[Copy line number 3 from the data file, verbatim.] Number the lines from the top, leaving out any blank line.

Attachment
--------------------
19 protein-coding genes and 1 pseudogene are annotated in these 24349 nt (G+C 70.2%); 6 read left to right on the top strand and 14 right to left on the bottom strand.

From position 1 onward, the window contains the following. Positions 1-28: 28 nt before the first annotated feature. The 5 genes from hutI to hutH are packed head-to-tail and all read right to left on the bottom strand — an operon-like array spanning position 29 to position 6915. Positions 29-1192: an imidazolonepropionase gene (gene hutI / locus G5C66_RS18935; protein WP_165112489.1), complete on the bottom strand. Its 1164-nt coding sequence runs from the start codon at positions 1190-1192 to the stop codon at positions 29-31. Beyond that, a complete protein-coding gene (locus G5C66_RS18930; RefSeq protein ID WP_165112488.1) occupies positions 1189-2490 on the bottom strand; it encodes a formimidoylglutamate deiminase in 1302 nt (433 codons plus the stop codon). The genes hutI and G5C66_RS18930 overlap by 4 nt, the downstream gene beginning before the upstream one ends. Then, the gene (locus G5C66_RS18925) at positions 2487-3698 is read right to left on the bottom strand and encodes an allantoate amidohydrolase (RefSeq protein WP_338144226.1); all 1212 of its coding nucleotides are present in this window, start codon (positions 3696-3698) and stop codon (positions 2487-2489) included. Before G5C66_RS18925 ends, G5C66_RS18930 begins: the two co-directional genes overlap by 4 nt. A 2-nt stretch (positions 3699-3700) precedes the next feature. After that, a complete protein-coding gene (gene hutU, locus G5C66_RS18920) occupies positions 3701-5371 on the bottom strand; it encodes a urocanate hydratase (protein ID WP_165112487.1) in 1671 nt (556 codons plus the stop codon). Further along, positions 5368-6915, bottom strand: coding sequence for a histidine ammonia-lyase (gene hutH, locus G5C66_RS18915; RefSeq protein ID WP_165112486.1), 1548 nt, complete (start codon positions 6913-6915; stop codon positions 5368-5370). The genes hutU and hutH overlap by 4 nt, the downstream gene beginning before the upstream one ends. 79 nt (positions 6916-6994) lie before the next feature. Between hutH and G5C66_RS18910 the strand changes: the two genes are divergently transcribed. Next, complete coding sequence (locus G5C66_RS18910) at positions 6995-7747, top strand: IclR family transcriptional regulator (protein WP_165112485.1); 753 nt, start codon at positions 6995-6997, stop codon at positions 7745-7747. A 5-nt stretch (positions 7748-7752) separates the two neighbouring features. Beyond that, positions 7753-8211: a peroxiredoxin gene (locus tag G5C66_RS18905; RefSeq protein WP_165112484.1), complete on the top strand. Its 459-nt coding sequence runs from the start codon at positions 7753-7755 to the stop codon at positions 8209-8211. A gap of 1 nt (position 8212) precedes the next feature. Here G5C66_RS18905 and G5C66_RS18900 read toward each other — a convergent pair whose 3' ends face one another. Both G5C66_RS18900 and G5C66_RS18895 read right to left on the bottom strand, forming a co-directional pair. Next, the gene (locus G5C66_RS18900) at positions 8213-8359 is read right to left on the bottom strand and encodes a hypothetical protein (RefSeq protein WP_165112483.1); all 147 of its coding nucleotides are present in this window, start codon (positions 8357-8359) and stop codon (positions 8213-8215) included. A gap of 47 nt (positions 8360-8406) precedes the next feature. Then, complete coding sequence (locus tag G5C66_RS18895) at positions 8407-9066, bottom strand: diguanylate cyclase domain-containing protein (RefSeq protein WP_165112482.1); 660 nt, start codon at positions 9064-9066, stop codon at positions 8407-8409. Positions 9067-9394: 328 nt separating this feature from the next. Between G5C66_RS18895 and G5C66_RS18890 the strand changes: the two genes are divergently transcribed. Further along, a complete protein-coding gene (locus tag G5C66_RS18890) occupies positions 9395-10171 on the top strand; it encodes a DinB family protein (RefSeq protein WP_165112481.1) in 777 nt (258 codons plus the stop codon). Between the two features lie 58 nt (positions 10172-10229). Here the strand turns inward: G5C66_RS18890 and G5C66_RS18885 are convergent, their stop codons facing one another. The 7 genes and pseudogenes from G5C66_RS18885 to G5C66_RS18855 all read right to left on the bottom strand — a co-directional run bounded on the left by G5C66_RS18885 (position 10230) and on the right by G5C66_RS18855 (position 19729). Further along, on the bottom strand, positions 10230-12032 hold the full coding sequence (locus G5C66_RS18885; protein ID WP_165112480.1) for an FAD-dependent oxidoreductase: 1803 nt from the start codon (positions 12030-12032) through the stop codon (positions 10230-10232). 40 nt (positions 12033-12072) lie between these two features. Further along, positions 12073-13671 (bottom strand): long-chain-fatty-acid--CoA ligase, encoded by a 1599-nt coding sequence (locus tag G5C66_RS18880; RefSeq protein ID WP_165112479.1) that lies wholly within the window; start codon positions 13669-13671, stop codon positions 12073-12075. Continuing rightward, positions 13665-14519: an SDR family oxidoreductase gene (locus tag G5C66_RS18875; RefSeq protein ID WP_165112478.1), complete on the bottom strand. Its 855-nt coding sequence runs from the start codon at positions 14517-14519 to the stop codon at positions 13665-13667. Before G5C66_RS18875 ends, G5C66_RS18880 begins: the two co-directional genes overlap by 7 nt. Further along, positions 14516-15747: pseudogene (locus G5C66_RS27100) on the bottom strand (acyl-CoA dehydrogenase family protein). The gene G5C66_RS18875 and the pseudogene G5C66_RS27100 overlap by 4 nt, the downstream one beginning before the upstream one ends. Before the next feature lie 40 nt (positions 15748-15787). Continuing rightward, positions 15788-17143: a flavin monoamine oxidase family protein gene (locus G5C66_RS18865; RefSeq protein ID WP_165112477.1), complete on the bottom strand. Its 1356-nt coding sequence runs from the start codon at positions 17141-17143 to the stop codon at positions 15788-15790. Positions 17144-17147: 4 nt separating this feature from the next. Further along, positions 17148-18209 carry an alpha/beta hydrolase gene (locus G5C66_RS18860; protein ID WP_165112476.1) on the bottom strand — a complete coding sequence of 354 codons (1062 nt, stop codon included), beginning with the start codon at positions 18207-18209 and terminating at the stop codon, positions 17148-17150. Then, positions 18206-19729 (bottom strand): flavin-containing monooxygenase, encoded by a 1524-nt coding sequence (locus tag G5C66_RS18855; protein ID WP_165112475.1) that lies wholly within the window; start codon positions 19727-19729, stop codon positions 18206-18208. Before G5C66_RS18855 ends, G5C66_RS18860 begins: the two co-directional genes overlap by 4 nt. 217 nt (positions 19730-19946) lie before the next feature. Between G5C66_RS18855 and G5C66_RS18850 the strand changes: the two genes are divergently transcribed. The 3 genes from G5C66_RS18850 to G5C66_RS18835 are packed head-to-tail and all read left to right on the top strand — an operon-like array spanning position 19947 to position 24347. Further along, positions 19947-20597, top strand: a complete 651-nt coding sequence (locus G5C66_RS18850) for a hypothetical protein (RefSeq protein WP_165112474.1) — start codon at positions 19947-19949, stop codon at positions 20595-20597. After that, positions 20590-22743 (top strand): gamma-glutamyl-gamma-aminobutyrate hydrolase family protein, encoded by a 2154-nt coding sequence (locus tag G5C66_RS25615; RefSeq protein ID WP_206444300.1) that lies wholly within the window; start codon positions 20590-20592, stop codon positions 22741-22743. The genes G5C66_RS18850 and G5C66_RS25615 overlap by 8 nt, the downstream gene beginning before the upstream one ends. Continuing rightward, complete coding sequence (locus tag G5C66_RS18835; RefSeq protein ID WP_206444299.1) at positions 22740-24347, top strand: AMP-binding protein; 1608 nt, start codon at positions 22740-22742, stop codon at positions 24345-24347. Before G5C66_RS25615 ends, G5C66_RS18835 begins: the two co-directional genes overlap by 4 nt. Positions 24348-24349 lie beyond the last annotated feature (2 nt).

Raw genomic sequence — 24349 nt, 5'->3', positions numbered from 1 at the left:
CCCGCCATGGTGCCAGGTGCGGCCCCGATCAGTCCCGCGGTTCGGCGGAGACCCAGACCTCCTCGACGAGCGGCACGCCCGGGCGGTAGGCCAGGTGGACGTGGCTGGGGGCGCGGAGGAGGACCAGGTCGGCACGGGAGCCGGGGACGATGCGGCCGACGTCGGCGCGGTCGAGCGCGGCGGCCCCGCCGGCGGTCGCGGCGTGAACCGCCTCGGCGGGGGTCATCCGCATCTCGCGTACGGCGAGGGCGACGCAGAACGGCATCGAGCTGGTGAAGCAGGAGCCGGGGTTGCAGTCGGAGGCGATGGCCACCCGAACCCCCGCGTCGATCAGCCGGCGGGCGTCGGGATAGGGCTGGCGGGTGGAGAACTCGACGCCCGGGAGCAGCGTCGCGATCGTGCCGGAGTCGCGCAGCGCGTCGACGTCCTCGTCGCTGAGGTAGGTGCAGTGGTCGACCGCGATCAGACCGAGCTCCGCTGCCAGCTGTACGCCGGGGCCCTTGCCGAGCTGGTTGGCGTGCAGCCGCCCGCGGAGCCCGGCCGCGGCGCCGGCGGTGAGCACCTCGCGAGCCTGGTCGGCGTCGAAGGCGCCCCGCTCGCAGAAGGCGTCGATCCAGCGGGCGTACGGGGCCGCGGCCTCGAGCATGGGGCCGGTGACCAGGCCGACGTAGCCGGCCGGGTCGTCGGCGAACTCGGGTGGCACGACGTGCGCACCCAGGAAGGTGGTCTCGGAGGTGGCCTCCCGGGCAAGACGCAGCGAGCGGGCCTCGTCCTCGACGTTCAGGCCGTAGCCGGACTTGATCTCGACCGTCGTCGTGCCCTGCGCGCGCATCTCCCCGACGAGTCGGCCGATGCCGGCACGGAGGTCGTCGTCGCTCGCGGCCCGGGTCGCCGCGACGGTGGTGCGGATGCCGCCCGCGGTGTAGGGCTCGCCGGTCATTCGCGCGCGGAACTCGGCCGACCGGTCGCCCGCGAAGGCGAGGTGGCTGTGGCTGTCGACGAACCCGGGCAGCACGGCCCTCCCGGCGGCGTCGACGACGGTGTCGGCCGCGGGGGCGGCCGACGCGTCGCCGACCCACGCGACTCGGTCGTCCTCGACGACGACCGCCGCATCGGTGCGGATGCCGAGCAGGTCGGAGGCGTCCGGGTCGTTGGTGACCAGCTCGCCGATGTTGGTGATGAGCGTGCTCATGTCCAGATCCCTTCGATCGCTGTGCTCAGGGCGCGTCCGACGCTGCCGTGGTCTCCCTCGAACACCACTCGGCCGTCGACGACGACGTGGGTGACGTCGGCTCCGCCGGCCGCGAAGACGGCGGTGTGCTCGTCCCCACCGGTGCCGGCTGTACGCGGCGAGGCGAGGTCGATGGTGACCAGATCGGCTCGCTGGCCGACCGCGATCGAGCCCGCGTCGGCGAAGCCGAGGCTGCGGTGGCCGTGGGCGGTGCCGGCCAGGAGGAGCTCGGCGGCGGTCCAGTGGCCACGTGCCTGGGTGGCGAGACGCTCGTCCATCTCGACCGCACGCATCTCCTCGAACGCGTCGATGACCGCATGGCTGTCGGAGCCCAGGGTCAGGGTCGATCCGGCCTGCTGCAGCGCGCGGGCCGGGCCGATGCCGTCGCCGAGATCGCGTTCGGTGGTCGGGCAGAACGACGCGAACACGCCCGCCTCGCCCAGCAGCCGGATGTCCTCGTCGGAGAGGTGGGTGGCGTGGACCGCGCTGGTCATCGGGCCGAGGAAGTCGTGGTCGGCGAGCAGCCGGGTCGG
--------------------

Raw genomic sequence — 24349 nt, 5'->3', positions numbered from 1 at the left: